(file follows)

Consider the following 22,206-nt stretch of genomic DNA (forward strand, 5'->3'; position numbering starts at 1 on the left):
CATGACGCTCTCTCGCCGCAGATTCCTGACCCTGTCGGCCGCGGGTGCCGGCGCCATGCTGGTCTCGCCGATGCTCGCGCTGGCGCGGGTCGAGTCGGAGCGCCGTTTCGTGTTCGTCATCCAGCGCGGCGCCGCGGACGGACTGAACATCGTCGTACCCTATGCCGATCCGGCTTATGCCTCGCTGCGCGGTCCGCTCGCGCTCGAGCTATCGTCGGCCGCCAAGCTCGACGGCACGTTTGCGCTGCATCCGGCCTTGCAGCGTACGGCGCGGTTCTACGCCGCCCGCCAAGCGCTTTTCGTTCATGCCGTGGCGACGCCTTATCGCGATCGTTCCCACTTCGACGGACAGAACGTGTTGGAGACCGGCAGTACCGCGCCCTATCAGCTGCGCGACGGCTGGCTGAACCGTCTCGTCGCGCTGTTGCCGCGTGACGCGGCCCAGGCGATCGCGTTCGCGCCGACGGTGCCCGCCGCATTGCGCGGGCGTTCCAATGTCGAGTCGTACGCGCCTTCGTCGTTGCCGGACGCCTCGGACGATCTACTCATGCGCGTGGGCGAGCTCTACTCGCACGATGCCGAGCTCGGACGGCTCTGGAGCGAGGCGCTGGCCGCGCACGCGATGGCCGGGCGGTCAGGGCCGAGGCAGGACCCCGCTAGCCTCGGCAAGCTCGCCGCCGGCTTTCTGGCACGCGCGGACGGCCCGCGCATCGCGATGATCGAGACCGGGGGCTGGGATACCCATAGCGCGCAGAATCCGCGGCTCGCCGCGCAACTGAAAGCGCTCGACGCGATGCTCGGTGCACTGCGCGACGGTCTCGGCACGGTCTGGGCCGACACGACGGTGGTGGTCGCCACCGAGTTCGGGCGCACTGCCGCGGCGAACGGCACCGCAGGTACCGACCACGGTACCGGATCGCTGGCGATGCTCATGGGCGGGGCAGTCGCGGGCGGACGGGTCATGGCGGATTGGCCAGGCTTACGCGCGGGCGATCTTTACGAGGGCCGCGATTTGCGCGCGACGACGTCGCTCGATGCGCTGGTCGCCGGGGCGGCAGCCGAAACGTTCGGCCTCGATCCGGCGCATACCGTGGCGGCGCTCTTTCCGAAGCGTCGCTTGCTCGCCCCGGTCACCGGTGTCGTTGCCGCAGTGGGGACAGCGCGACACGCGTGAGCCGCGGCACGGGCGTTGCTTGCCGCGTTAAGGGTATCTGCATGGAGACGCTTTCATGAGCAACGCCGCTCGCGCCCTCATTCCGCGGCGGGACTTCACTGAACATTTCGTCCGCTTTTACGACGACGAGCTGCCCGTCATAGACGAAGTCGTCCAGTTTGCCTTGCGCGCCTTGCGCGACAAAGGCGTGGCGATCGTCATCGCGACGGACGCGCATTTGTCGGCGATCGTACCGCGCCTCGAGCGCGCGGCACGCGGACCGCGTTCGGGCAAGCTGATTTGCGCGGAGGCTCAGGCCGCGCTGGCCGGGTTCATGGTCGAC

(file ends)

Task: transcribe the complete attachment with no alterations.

Consider the following 22,206-nt stretch of genomic DNA (forward strand, 5'->3'; position numbering starts at 1 on the left):
CATGACGCTCTCTCGCCGCAGATTCCTGACCCTGTCGGCCGCGGGTGCCGGCGCCATGCTGGTCTCGCCGATGCTCGCGCTGGCGCGGGTCGAGTCGGAGCGCCGTTTCGTGTTCGTCATCCAGCGCGGCGCCGCGGACGGACTGAACATCGTCGTACCCTATGCCGATCCGGCTTATGCCTCGCTGCGCGGTCCGCTCGCGCTCGAGCTATCGTCGGCCGCCAAGCTCGACGGCACGTTTGCGCTGCATCCGGCCTTGCAGCGTACGGCGCGGTTCTACGCCGCCCGCCAAGCGCTTTTCGTTCATGCCGTGGCGACGCCTTATCGCGATCGTTCCCACTTCGACGGACAGAACGTGTTGGAGACCGGCAGTACCGCGCCCTATCAGCTGCGCGACGGCTGGCTGAACCGTCTCGTCGCGCTGTTGCCGCGTGACGCGGCCCAGGCGATCGCGTTCGCGCCGACGGTGCCCGCCGCATTGCGCGGGCGTTCCAATGTCGAGTCGTACGCGCCTTCGTCGTTGCCGGACGCCTCGGACGATCTACTCATGCGCGTGGGCGAGCTCTACTCGCACGATGCCGAGCTCGGACGGCTCTGGAGCGAGGCGCTGGCCGCGCACGCGATGGCCGGGCGGTCAGGGCCGAGGCAGGACCCCGCTAGCCTCGGCAAGCTCGCCGCCGGCTTTCTGGCACGCGCGGACGGCCCGCGCATCGCGATGATCGAGACCGGGGGCTGGGATACCCATAGCGCGCAGAATCCGCGGCTCGCCGCGCAACTGAAAGCGCTCGACGCGATGCTCGGTGCACTGCGCGACGGTCTCGGCACGGTCTGGGCCGACACGACGGTGGTGGTCGCCACCGAGTTCGGGCGCACTGCCGCGGCGAACGGCACCGCAGGTACCGACCACGGTACCGGATCGCTGGCGATGCTCATGGGCGGGGCAGTCGCGGGCGGACGGGTCATGGCGGATTGGCCAGGCTTACGCGCGGGCGATCTTTACGAGGGCCGCGATTTGCGCGCGACGACGTCGCTCGATGCGCTGGTCGCCGGGGCGGCAGCCGAAACGTTCGGCCTCGATCCGGCGCATACCGTGGCGGCGCTCTTTCCGAAGCGTCGCTTGCTCGCCCCGGTCACCGGTGTCGTTGCCGCAGTGGGGACAGCGCGACACGCGTGAGCCGCGGCACGGGCGTTGCTTGCCGCGTTAAGGGTATCTGCATGGAGACGCTTTCATGAGCAACGCCGCTCGCGCCCTCATTCCGCGGCGGGACTTCACTGAACATTTCGTCCGCTTTTACGACGACGAGCTGCCCGTCATAGACGAAGTCGTCCAGTTTGCCTTGCGCGCCTTGCGCGACAAAGGCGTGGCGATCGTCATCGCGACGGACGCGCATTTGTCGGCGATCGTACCGCGCCTCGAGCGCGCGGCACGCGGACCGCGTTCGGGCAAGCTGATTTGCGCGGAGGCTCAGGCCGCGCTGGCCGGGTTCATGGTCGAC